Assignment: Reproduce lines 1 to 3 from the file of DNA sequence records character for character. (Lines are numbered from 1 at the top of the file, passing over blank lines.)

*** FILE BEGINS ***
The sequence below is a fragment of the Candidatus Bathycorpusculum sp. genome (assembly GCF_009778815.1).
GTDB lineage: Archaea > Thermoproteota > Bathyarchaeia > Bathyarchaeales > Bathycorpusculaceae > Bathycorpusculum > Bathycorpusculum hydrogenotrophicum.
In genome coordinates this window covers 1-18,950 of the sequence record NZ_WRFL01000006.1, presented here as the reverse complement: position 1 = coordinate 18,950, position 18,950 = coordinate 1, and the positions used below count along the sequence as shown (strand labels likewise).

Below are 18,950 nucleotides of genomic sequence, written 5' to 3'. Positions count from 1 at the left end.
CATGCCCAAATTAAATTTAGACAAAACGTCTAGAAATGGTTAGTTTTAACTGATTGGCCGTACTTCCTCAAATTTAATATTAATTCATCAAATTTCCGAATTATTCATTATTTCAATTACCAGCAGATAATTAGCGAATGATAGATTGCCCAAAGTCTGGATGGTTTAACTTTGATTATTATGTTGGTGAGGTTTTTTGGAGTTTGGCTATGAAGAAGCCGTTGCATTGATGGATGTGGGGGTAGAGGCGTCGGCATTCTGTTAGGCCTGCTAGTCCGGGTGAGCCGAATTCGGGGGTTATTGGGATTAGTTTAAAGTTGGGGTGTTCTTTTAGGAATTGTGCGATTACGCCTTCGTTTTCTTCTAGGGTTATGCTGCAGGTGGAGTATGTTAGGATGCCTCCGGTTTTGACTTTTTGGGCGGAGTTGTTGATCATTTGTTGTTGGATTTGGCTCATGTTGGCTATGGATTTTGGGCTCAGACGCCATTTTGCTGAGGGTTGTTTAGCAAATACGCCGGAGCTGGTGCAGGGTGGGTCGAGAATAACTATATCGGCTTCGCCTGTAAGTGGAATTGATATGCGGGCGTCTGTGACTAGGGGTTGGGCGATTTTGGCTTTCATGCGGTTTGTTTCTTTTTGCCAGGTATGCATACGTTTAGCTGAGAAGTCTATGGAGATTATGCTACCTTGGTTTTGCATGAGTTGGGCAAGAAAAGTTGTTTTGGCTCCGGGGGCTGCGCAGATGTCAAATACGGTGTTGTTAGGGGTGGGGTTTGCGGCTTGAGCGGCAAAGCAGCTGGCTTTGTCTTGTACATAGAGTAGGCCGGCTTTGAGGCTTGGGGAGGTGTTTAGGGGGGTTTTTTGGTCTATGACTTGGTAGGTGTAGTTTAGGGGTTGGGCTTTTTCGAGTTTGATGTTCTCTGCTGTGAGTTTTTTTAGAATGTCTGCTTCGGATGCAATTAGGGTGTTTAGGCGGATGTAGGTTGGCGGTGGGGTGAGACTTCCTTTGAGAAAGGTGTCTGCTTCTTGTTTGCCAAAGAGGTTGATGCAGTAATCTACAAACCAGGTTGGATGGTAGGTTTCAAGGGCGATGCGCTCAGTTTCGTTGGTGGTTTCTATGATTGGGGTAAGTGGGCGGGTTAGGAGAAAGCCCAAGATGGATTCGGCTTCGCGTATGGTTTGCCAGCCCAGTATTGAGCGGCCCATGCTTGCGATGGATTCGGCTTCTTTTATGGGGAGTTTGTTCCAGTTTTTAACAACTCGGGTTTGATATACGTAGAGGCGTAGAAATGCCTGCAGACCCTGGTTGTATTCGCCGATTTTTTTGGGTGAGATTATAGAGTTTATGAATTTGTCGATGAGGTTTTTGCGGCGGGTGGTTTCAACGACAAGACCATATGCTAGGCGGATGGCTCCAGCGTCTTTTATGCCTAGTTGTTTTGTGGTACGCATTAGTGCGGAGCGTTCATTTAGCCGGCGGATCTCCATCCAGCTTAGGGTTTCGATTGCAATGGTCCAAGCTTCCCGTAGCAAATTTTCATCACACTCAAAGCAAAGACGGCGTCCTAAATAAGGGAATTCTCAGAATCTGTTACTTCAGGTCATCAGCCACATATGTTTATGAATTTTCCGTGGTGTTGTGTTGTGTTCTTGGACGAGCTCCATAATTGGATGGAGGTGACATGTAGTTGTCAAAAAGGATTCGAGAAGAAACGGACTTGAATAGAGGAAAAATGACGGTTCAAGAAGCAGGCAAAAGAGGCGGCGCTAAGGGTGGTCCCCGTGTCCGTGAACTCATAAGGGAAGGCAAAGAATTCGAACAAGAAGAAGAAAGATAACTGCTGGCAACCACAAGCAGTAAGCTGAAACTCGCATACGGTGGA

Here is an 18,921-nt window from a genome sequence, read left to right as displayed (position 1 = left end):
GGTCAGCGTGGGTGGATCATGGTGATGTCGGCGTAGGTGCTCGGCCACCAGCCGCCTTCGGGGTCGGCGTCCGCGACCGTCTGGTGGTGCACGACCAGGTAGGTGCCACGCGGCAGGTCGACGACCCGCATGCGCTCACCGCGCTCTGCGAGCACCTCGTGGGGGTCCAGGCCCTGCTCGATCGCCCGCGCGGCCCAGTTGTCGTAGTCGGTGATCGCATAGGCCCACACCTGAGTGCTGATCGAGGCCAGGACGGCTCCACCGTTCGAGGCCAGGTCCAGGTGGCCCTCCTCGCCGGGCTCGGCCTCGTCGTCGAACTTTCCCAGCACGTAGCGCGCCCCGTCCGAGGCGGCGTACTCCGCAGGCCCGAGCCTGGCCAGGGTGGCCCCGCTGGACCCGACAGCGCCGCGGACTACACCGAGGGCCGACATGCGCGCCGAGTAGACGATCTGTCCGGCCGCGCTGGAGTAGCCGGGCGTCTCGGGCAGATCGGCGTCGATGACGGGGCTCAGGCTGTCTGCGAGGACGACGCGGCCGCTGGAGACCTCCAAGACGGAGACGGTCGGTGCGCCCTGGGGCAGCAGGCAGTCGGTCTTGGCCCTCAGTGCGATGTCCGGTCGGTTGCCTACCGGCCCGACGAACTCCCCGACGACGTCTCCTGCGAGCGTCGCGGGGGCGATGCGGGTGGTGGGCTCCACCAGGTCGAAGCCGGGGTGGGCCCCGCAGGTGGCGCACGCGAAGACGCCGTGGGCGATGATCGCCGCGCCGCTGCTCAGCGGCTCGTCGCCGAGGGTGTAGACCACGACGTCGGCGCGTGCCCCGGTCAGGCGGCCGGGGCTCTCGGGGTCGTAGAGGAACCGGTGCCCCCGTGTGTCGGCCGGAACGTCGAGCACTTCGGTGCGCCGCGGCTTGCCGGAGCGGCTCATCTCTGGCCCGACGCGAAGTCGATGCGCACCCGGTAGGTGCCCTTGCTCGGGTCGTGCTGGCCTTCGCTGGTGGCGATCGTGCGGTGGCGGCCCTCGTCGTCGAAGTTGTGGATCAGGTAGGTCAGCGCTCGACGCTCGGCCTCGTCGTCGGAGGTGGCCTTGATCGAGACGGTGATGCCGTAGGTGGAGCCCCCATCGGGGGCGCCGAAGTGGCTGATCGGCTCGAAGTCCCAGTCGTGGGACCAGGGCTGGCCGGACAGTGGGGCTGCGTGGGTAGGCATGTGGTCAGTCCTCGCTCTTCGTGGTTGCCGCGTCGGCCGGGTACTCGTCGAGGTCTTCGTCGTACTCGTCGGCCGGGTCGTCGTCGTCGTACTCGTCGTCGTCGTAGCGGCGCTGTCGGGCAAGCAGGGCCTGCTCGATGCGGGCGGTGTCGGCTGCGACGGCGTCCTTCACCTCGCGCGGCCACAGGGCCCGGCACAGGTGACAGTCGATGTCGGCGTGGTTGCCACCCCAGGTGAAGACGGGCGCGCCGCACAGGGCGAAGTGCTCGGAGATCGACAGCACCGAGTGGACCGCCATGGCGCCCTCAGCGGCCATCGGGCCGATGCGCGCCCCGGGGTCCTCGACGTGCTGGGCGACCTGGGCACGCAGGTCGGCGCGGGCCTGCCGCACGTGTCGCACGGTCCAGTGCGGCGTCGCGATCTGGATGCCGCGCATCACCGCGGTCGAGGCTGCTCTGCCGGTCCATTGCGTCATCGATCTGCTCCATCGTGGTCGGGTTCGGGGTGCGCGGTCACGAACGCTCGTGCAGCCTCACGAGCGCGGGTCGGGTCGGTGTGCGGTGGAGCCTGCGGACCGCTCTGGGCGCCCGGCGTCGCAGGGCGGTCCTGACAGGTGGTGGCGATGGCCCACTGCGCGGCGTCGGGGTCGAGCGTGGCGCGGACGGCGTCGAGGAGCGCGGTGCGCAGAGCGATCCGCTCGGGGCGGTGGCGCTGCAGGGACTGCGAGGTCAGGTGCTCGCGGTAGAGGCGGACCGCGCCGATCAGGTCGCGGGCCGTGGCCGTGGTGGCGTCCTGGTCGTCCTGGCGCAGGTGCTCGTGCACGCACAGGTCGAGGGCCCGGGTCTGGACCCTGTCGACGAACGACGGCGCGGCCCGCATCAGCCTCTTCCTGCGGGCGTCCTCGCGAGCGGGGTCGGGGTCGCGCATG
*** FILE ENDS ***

The sequence below is a fragment of the Candidatus Bathycorpusculum sp. genome (assembly GCF_009778815.1).
GTDB lineage: Archaea > Thermoproteota > Bathyarchaeia > Bathyarchaeales > Bathycorpusculaceae > Bathycorpusculum > Bathycorpusculum hydrogenotrophicum.
In genome coordinates this window covers 1-18,950 of the sequence record NZ_WRFL01000006.1, presented here as the reverse complement: position 1 = coordinate 18,950, position 18,950 = coordinate 1, and the positions used below count along the sequence as shown (strand labels likewise).